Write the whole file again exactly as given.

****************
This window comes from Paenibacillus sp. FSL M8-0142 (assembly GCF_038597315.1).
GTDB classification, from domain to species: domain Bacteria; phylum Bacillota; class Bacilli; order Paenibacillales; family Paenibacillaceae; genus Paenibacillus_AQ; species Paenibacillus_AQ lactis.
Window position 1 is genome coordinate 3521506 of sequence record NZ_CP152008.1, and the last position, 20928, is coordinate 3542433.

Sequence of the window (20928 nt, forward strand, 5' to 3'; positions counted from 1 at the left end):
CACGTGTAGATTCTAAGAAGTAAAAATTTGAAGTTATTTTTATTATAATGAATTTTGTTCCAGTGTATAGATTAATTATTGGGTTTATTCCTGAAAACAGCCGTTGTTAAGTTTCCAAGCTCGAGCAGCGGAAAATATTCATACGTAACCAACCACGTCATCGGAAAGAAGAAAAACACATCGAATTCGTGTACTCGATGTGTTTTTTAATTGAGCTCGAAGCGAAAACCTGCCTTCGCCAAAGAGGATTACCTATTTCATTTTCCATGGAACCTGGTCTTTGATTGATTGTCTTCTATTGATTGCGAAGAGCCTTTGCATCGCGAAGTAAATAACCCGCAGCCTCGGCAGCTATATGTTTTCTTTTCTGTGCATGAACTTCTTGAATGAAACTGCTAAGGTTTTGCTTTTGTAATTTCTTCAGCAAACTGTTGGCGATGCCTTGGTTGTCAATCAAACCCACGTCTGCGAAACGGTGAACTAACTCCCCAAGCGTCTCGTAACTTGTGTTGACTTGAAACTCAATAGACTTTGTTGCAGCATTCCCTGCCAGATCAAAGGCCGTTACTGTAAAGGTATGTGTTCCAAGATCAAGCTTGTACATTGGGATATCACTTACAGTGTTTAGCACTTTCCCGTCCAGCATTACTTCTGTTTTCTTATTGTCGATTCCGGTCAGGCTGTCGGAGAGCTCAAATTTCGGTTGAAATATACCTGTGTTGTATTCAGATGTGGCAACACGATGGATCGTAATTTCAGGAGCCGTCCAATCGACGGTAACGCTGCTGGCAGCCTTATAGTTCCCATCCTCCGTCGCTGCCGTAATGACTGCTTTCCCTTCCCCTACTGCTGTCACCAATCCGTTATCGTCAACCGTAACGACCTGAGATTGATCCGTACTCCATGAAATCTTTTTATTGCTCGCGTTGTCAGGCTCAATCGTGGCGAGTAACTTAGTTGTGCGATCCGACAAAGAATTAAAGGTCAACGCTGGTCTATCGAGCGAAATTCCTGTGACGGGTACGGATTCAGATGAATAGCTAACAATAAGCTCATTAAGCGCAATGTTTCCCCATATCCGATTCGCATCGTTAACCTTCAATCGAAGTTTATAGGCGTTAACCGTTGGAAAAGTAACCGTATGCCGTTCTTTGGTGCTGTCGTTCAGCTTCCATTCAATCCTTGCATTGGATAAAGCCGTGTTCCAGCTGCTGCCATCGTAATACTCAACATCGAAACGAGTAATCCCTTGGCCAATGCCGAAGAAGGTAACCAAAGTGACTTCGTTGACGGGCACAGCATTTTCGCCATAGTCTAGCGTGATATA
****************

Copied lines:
This window comes from Paenibacillus sp. FSL M8-0142 (assembly GCF_038597315.1).
GTDB classification, from domain to species: domain Bacteria; phylum Bacillota; class Bacilli; order Paenibacillales; family Paenibacillaceae; genus Paenibacillus_AQ; species Paenibacillus_AQ lactis.
Window position 1 is genome coordinate 3521506 of sequence record NZ_CP152008.1, and the last position, 20928, is coordinate 3542433.

Sequence of the window (20928 nt, forward strand, 5' to 3'; positions counted from 1 at the left end):
CACGTGTAGATTCTAAGAAGTAAAAATTTGAAGTTATTTTTATTATAATGAATTTTGTTCCAGTGTATAGATTAATTATTGGGTTTATTCCTGAAAACAGCCGTTGTTAAGTTTCCAAGCTCGAGCAGCGGAAAATATTCATACGTAACCAACCACGTCATCGGAAAGAAGAAAAACACATCGAATTCGTGTACTCGATGTGTTTTTTAATTGAGCTCGAAGCGAAAACCTGCCTTCGCCAAAGAGGATTACCTATTTCATTTTCCATGGAACCTGGTCTTTGATTGATTGTCTTCTATTGATTGCGAAGAGCCTTTGCATCGCGAAGTAAATAACCCGCAGCCTCGGCAGCTATATGTTTTCTTTTCTGTGCATGAACTTCTTGAATGAAACTGCTAAGGTTTTGCTTTTGTAATTTCTTCAGCAAACTGTTGGCGATGCCTTGGTTGTCAATCAAACCCACGTCTGCGAAACGGTGAACTAACTCCCCAAGCGTCTCGTAACTTGTGTTGACTTGAAACTCAATAGACTTTGTTGCAGCATTCCCTGCCAGATCAAAGGCCGTTACTGTAAAGGTATGTGTTCCAAGATCAAGCTTGTACATTGGGATATCACTTACAGTGTTTAGCACTTTCCCGTCCAGCATTACTTCTGTTTTCTTATTGTCGATTCCGGTCAGGCTGTCGGAGAGCTCAAATTTCGGTTGAAATATACCTGTGTTGTATTCAGATGTGGCAACACGATGGATCGTAATTTCAGGAGCCGTCCAATCGACGGTAACGCTGCTGGCAGCCTTATAGTTCCCATCCTCCGTCGCTGCCGTAATGACTGCTTTCCCTTCCCCTACTGCTGTCACCAATCCGTTATCGTCAACCGTAACGACCTGAGATTGATCCGTACTCCATGAAATCTTTTTATTGCTCGCGTTGTCAGGCTCAATCGTGGCGAGTAACTTAGTTGTGCGATCCGACAAAGAATTAAAGGTCAACGCTGGTCTATCGAGCGAAATTCCTGTGACGGGTACGGATTCAGATGAATAGCTAACAATAAGCTCATTAAGCGCAATGTTTCCCCATATCCGATTCGCATCGTTAACCTTCAATCGAAGTTTATAGGCGTTAACCGTTGGAAAAGTAACCGTATGCCGTTCTTTGGTGCTGTCGTTCAGCTTCCATTCAATCCTTGCATTGGATAAAGCCGTGTTCCAGCTGCTGCCATCGTAATACTCAACATCGAAACGAGTAATCCCTTGGCCAATGCCGAAGAAGGTAACCAAAGTGACTTCGTTGACGGGCACAGCATTTTCGCCATAGTCTAGCGTGATATA